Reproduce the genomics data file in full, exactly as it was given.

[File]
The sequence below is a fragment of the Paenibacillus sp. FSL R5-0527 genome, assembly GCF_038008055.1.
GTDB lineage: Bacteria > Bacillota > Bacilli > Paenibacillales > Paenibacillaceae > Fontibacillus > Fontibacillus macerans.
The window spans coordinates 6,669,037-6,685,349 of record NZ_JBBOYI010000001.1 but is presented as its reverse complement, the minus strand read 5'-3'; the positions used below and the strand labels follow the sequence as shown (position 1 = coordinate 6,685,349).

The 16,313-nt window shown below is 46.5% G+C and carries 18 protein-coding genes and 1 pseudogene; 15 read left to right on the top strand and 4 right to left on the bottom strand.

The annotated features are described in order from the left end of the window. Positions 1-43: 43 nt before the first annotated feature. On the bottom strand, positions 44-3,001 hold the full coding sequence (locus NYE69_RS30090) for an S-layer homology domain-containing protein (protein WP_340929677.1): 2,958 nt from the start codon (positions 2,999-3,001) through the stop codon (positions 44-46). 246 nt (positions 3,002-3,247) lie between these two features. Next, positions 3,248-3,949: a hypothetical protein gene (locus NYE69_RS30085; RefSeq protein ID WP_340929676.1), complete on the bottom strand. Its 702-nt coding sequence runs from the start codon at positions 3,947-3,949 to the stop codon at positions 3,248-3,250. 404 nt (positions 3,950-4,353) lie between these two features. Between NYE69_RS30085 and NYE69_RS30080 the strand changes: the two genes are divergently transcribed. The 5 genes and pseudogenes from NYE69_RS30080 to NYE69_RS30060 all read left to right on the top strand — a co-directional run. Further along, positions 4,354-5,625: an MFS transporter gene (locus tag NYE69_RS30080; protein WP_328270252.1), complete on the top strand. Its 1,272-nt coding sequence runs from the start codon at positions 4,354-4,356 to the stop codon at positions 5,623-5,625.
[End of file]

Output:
The sequence below is a fragment of the Paenibacillus sp. FSL R5-0527 genome, assembly GCF_038008055.1.
GTDB lineage: Bacteria > Bacillota > Bacilli > Paenibacillales > Paenibacillaceae > Fontibacillus > Fontibacillus macerans.
The window spans coordinates 6,669,037-6,685,349 of record NZ_JBBOYI010000001.1 but is presented as its reverse complement, the minus strand read 5'-3'; the positions used below and the strand labels follow the sequence as shown (position 1 = coordinate 6,685,349).

The 16,313-nt window shown below is 46.5% G+C and carries 18 protein-coding genes and 1 pseudogene; 15 read left to right on the top strand and 4 right to left on the bottom strand.

The annotated features are described in order from the left end of the window. Positions 1-43: 43 nt before the first annotated feature. On the bottom strand, positions 44-3,001 hold the full coding sequence (locus NYE69_RS30090) for an S-layer homology domain-containing protein (protein WP_340929677.1): 2,958 nt from the start codon (positions 2,999-3,001) through the stop codon (positions 44-46). 246 nt (positions 3,002-3,247) lie between these two features. Next, positions 3,248-3,949: a hypothetical protein gene (locus NYE69_RS30085; RefSeq protein ID WP_340929676.1), complete on the bottom strand. Its 702-nt coding sequence runs from the start codon at positions 3,947-3,949 to the stop codon at positions 3,248-3,250. 404 nt (positions 3,950-4,353) lie between these two features. Between NYE69_RS30085 and NYE69_RS30080 the strand changes: the two genes are divergently transcribed. The 5 genes and pseudogenes from NYE69_RS30080 to NYE69_RS30060 all read left to right on the top strand — a co-directional run. Further along, positions 4,354-5,625: an MFS transporter gene (locus tag NYE69_RS30080; protein WP_328270252.1), complete on the top strand. Its 1,272-nt coding sequence runs from the start codon at positions 4,354-4,356 to the stop codon at positions 5,623-5,625.